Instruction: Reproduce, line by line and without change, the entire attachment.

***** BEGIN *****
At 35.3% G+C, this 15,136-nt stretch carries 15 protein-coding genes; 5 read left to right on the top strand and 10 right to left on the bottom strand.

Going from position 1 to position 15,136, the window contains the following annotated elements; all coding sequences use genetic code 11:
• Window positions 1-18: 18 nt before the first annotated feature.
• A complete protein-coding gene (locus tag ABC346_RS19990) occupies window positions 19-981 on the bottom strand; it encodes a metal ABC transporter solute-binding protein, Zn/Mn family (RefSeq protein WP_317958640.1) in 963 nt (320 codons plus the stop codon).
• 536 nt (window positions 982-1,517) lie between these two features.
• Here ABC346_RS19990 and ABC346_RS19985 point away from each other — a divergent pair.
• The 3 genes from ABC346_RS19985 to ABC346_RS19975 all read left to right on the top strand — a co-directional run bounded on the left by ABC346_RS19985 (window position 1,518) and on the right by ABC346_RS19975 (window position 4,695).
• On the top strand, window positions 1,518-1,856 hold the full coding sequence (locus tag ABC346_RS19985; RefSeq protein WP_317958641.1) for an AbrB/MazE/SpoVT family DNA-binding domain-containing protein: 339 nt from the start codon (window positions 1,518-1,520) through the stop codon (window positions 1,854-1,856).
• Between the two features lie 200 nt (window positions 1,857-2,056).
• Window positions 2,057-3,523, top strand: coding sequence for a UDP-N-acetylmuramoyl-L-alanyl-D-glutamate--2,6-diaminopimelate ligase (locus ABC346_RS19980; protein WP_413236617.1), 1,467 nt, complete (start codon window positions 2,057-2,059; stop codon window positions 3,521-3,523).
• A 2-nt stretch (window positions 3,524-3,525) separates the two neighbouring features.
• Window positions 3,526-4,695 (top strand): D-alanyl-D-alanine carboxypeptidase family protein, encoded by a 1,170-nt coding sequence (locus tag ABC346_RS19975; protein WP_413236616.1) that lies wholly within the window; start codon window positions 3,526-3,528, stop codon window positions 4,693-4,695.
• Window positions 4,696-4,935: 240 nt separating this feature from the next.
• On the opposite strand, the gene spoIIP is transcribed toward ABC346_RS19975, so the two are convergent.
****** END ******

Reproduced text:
At 35.3% G+C, this 15,136-nt stretch carries 15 protein-coding genes; 5 read left to right on the top strand and 10 right to left on the bottom strand.

Going from position 1 to position 15,136, the window contains the following annotated elements; all coding sequences use genetic code 11:
• Window positions 1-18: 18 nt before the first annotated feature.
• A complete protein-coding gene (locus tag ABC346_RS19990) occupies window positions 19-981 on the bottom strand; it encodes a metal ABC transporter solute-binding protein, Zn/Mn family (RefSeq protein WP_317958640.1) in 963 nt (320 codons plus the stop codon).
• 536 nt (window positions 982-1,517) lie between these two features.
• Here ABC346_RS19990 and ABC346_RS19985 point away from each other — a divergent pair.
• The 3 genes from ABC346_RS19985 to ABC346_RS19975 all read left to right on the top strand — a co-directional run bounded on the left by ABC346_RS19985 (window position 1,518) and on the right by ABC346_RS19975 (window position 4,695).
• On the top strand, window positions 1,518-1,856 hold the full coding sequence (locus tag ABC346_RS19985; RefSeq protein WP_317958641.1) for an AbrB/MazE/SpoVT family DNA-binding domain-containing protein: 339 nt from the start codon (window positions 1,518-1,520) through the stop codon (window positions 1,854-1,856).
• Between the two features lie 200 nt (window positions 1,857-2,056).
• Window positions 2,057-3,523, top strand: coding sequence for a UDP-N-acetylmuramoyl-L-alanyl-D-glutamate--2,6-diaminopimelate ligase (locus ABC346_RS19980; protein WP_413236617.1), 1,467 nt, complete (start codon window positions 2,057-2,059; stop codon window positions 3,521-3,523).
• A 2-nt stretch (window positions 3,524-3,525) separates the two neighbouring features.
• Window positions 3,526-4,695 (top strand): D-alanyl-D-alanine carboxypeptidase family protein, encoded by a 1,170-nt coding sequence (locus tag ABC346_RS19975; protein WP_413236616.1) that lies wholly within the window; start codon window positions 3,526-3,528, stop codon window positions 4,693-4,695.
• Window positions 4,696-4,935: 240 nt separating this feature from the next.
• On the opposite strand, the gene spoIIP is transcribed toward ABC346_RS19975, so the two are convergent.